- Planning the Server Installation
- Server Hardware Requirements
- Checking Hardware and Software Compatibility
- Understanding Server Licensing Issues
- Choosing to Upgrade or Make a Clean Installation
- Using Supported File Systems
- Performing a Clean Installation
- Performing an Upgrade
- Understanding Windows Product Activation
- Choosing Between a Workgroup and a Domain
Using Supported File Systems
Windows Server 2003 supports the entire range of file systems supported by Microsoft operating systems. This ability was first introduced with Windows 2000 Server.
You can have FAT, FAT32, and NTFS partitions or volumes on your server's hard drives. A description of each file system follows:
FATFAT volumes use a file allocation table that provides the name of the file and the location of the actual clusters that make up the file on the hard drive. FAT is a holdover from the days of DOS. I see no compelling reason to use FAT volumes on your servers.
FAT32FAT32 is an extension of the FAT file system. It uses disk space on a drive more efficiently than FAT and was designed for Windows 95/98.
NTFSNTFS 5 is the newest version of the NT file system (NTFS 5 was first introduced with Windows 2000 Server). It provides increased security for files on NTFS volumes and supports more robust file system recovery. Microsoft recommends that you use NTFS as your file system on your Windows servers. It is also required if you want to install Active Directory on a server to make it a domain controller.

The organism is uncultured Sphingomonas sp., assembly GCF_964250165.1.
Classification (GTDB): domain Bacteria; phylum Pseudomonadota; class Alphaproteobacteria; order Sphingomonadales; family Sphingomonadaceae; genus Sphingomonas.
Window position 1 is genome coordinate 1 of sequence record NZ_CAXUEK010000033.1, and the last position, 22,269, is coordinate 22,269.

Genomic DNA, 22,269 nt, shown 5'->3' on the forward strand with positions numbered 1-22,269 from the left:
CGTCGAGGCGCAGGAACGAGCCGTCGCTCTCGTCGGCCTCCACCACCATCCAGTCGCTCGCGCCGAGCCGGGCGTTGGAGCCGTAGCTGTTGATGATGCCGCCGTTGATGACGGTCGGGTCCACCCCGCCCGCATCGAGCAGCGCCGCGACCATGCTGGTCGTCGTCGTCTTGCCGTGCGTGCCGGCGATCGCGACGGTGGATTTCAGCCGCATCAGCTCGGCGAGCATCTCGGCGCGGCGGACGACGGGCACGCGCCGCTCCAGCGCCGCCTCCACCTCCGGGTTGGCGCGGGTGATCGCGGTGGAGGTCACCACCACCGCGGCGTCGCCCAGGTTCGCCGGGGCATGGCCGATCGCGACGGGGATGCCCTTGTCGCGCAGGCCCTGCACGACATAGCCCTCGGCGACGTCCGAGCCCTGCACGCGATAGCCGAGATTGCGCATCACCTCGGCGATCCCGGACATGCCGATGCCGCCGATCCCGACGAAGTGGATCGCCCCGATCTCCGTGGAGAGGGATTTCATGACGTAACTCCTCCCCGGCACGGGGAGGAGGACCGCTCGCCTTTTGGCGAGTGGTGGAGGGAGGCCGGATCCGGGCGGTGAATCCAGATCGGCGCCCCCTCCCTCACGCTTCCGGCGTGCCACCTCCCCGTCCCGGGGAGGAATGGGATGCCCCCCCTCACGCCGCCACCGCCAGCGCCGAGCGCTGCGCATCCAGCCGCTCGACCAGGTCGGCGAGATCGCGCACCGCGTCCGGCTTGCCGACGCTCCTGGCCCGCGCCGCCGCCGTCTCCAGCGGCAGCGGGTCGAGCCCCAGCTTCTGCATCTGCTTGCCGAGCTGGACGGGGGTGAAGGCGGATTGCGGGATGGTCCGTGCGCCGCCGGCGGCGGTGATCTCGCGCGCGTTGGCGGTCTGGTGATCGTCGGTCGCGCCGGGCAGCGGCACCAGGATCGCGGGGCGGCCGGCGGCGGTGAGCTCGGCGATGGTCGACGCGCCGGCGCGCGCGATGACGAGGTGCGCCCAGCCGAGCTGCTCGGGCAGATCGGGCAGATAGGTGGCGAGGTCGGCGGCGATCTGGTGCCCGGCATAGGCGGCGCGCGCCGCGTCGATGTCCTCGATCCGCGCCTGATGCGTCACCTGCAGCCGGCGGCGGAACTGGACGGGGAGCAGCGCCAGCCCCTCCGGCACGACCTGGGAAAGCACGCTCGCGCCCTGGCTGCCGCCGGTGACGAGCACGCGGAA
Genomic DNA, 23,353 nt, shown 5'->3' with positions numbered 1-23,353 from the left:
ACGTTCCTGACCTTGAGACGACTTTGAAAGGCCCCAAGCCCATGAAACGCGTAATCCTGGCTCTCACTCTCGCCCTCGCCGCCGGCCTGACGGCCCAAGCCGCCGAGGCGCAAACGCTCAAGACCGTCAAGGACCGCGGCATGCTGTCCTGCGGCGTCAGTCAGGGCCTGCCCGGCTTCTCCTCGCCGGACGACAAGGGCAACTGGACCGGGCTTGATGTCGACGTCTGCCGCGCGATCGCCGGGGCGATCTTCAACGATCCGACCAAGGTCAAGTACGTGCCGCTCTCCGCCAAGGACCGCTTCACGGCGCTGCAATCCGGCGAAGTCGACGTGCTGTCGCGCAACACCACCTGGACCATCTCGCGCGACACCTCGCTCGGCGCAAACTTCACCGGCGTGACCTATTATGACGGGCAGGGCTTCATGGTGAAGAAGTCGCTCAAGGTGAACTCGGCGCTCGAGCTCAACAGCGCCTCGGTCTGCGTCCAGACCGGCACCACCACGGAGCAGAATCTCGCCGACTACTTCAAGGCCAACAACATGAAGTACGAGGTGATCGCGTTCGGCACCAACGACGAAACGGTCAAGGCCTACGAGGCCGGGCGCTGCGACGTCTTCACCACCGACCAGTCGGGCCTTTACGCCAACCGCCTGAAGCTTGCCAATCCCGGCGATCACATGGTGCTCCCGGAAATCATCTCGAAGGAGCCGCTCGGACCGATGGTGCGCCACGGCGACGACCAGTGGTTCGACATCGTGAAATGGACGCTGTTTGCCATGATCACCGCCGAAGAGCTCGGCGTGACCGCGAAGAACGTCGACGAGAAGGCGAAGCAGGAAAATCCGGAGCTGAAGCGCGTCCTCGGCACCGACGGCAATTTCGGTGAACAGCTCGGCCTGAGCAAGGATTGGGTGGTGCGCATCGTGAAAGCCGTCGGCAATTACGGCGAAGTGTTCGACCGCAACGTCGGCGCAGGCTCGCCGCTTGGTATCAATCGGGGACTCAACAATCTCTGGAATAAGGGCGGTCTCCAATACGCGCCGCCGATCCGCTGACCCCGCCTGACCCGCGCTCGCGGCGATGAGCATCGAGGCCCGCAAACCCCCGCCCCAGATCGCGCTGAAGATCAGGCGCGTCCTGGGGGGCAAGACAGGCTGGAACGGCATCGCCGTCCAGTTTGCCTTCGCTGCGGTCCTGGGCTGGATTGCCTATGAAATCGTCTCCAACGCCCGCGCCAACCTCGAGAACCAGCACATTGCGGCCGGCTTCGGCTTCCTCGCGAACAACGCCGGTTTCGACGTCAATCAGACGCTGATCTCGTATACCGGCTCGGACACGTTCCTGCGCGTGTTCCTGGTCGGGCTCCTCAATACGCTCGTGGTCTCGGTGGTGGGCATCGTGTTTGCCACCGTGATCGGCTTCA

It really makes sense to use NTFS volumes on your servers unless you need to create a dual-boot server on which a legacy operating system requires a FAT or FAT32 partition to run on the server. Actually, in most cases, it doesn't make sense to deploy a server on a network that was configured for dual-boot. NTFS provides the stability, the security, and other bells and whistles that makes it the appropriate choice for your server drive implementations.
Even the Home edition of Windows XP now supports NTFS volumes. FAT is definitely a file system antique. Although FAT32 is still recommended for home users, we might see its demise as newer desktop versions of Windows are released.